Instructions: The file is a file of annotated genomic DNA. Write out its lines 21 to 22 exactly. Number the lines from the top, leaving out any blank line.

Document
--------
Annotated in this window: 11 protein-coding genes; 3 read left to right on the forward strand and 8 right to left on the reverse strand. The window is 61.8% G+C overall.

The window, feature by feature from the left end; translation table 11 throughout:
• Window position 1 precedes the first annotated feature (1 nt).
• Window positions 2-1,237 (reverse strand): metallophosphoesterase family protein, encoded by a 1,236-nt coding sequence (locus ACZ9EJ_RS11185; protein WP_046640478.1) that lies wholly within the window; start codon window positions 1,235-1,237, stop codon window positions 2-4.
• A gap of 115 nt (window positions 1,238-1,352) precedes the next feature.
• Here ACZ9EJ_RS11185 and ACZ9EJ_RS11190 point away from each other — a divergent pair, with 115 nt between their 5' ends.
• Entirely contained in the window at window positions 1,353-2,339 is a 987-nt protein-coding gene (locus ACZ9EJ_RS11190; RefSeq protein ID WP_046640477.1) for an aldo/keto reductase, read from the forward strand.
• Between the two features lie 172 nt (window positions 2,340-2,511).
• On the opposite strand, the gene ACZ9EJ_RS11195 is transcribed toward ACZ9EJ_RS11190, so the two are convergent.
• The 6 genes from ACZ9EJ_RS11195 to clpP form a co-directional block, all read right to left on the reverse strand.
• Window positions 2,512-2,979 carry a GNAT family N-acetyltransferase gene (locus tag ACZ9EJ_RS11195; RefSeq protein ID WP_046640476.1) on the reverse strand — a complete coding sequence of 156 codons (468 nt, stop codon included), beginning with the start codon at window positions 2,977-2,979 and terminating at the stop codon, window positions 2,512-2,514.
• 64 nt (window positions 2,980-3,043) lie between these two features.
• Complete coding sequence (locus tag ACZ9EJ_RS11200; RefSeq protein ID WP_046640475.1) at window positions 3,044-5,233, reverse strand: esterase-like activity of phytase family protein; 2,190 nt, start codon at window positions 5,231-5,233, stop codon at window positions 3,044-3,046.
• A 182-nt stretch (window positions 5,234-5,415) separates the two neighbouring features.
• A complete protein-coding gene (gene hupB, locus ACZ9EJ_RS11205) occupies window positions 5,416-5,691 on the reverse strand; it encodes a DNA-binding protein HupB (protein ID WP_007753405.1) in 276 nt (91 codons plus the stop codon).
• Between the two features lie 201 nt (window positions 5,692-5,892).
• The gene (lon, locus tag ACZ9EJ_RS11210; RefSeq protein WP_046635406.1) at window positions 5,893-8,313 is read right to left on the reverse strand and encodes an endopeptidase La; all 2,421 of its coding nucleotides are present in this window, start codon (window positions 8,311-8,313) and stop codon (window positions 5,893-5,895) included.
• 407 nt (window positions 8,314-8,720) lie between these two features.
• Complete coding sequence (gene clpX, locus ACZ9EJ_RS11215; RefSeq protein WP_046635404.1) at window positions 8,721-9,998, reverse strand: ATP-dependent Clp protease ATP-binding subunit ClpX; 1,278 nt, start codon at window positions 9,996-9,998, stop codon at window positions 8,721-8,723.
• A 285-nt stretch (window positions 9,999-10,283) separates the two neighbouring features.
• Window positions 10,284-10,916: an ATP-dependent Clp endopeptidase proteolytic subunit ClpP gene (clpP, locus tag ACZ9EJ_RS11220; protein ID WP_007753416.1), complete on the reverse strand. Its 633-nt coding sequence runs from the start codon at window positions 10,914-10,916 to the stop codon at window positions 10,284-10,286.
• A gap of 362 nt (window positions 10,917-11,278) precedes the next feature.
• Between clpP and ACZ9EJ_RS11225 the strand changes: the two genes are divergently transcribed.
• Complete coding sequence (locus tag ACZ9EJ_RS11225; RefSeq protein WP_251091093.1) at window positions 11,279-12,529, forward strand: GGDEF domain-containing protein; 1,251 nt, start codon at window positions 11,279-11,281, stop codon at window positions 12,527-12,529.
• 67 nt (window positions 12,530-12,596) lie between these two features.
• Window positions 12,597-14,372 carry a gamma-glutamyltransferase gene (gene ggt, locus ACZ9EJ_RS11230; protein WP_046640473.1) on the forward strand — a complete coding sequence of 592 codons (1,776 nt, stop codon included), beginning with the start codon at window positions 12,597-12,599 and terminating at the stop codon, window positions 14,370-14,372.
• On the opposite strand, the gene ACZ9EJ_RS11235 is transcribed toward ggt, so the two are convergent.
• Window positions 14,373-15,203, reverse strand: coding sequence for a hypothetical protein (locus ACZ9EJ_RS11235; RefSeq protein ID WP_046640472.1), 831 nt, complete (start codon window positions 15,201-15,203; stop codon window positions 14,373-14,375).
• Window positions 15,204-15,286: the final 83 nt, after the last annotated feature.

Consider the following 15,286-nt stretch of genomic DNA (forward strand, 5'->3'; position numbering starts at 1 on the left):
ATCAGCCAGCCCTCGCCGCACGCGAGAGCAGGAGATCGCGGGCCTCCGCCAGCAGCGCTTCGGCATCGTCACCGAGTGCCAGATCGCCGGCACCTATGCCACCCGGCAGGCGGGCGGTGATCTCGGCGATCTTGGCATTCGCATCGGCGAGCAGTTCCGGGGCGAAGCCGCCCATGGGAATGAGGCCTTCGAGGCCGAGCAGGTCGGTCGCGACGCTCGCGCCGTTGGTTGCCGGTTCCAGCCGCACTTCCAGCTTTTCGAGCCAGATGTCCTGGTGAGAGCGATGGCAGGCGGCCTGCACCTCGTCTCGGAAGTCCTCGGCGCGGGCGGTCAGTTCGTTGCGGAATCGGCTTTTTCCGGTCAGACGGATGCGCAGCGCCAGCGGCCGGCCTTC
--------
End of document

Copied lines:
• Window positions 10,284-10,916: an ATP-dependent Clp endopeptidase proteolytic subunit ClpP gene (clpP, locus tag ACZ9EJ_RS11220; protein ID WP_007753416.1), complete on the reverse strand. Its 633-nt coding sequence runs from the start codon at window positions 10,914-10,916 to the stop codon at window positions 10,284-10,286.
• A gap of 362 nt (window positions 10,917-11,278) precedes the next feature.